Every night we meet as a group and Erica reads from “I, Rigoberta Menchu: An Indian Woman in Guatemala.”  We are moved each night as she speaks the powerful stories that the indigenous-activist-feminist  community organizer shares with us.  The students have been thoughtful and reflective about the ways that they understand the inequalities, systems and injustices that have led to this divided space in Comalapa.   The students are asking pressing questions to try to understand the history of the people, the silenced genocide that took place, and the ways that it should, and must, inform our present and future.  Recognizing the past, present and the future as needed ingredients for a well balanced salsa is something that we should all embrace.  Today, the students learned to make multiple salsas from a wise and gentle 16-year-old with a story much like many of ours/theirs.  Roberto’s desire to share his knowledge and skills ran deep within him as he remained focused during our group’s constant stream of questions, comments, thoughts, and cultural comparisons.  His salsas were delicious and his company was energizing and calming at the same time.  The salsas he created were as diverse as our group.  Some were spicy and others were unpredictably flavorful, surprising us by the difference between their smell and taste.  He emphasized the importance of making food from whole ingredients and using proper technique even if you can’t get the exact ingredients you’d like.  Roberto cooking salsas on the plancha (traditional wood-fired stove) is a radical act. He said he is only one of two men in Guatemala willing to break stereotypical gender roles to cook food, a role typically reserved for women.  Roberto has been cooking since he was 9 and I can’t help but think of the children of Tecnico Maya many of whom  understand the gender roles and some of whom are already question them.  Tonight’s reading from Rigoberta Menchu’s autobiography included a section about how during the civil conflict, gender roles disappeared as the communities fought to preserve their land, rights, and culture.  Whether it’s making salsa, defending your land, or playing blob tag, the lines that divide us must be blurred to create solutions and progress.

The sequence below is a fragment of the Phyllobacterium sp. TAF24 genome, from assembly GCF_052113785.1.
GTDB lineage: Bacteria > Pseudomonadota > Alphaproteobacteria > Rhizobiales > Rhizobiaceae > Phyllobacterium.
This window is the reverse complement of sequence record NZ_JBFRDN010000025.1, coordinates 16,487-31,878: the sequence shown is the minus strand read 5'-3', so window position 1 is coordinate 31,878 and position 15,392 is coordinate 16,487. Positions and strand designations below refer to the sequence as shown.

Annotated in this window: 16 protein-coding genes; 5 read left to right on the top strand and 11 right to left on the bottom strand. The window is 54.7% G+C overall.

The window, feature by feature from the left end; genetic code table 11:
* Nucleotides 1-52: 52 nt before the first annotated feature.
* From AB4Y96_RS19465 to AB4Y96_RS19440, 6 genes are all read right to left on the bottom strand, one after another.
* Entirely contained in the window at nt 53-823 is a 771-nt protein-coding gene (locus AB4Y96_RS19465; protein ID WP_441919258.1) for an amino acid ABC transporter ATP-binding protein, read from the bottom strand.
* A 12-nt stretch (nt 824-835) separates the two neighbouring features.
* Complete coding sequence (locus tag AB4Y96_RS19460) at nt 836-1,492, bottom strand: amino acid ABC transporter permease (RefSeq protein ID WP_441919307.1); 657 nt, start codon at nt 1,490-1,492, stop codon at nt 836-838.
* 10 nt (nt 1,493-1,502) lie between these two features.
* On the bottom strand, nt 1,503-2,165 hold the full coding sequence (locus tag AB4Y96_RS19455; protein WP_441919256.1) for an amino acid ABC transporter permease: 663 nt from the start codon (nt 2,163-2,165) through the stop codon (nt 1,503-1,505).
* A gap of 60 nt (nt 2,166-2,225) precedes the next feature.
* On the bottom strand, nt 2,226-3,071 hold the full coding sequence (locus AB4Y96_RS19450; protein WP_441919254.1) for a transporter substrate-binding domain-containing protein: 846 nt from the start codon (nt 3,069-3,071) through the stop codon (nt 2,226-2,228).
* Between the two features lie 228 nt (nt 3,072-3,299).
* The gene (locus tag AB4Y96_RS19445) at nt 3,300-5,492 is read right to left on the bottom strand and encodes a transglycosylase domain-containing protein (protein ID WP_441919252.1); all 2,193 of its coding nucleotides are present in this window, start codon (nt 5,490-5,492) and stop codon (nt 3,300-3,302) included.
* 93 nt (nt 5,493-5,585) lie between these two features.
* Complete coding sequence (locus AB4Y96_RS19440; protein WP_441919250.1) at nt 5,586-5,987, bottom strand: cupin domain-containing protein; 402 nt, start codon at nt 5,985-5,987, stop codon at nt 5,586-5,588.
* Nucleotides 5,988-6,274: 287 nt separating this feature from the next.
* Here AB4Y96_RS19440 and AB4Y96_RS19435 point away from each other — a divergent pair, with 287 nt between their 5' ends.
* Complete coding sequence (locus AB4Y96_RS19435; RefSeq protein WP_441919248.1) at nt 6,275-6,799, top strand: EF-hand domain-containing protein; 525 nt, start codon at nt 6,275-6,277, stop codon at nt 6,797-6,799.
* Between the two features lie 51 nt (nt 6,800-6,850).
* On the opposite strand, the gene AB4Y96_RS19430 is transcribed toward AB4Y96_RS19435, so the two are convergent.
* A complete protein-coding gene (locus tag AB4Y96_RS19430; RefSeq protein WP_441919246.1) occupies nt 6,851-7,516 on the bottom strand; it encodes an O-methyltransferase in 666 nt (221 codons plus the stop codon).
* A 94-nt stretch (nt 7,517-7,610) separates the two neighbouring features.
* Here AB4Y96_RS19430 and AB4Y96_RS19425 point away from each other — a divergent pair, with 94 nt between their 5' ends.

“Don’t wait for strangers to remind you of your duty, you have a conscience and a spirit for that.  All the good you do must come from your  own initiative.” -Popol Vuh

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=)

August 8, 2012

From the journal of: Kortaysa

Today was a very interesting day. I played with the kids and I learned some new games.  We taught the children some of our American games. Later, I was taught how to make several different sauces which will come in handy. I appreciate how warm and happy everyone was today, and in all I really enjoyed myself.

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Insight on Comalapan Kids

August 8, 2012

From the Journal of: Melissa

Today was awesome. We did a lot of activities and I had a lot of fun. We played a lot of games and I learned a lot. The games were in English, Spanish and the native language of the Comalapan people. I was really happy with the way the kids responded to us. They were all welcoming. They were also eager to learn which encouraged me  to be more engaged. I also feel like I had the chance to immerse myself in their culture. I was also surprised to see how good the kids are at playing soccer. Even the youngest one could kick a ball as far as I could. The kids’ warm attitude toward learning and playing make me more eager to help and learn.

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Day with the kids

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August 8, 2012

From the Journal of: Yamaris

Today was very fun. The kids had a field day and we played games with them. It was cute seeing the games that they grew up with and it was fun teaching them the games we grew up with. All together I was surprised because some of the games we thought they wouldn’t know they did in fact know. We played telephone in three languages: English, Spanish and Kaqchikel.   One message made it all the way through without being altered. We learned their version of duck, duck, goose.This experience made me glad that what I am doing is helping the youth do something in their lives.  I`m glad to know the students who will benefit from the school I am building and actually put real faces to the cause.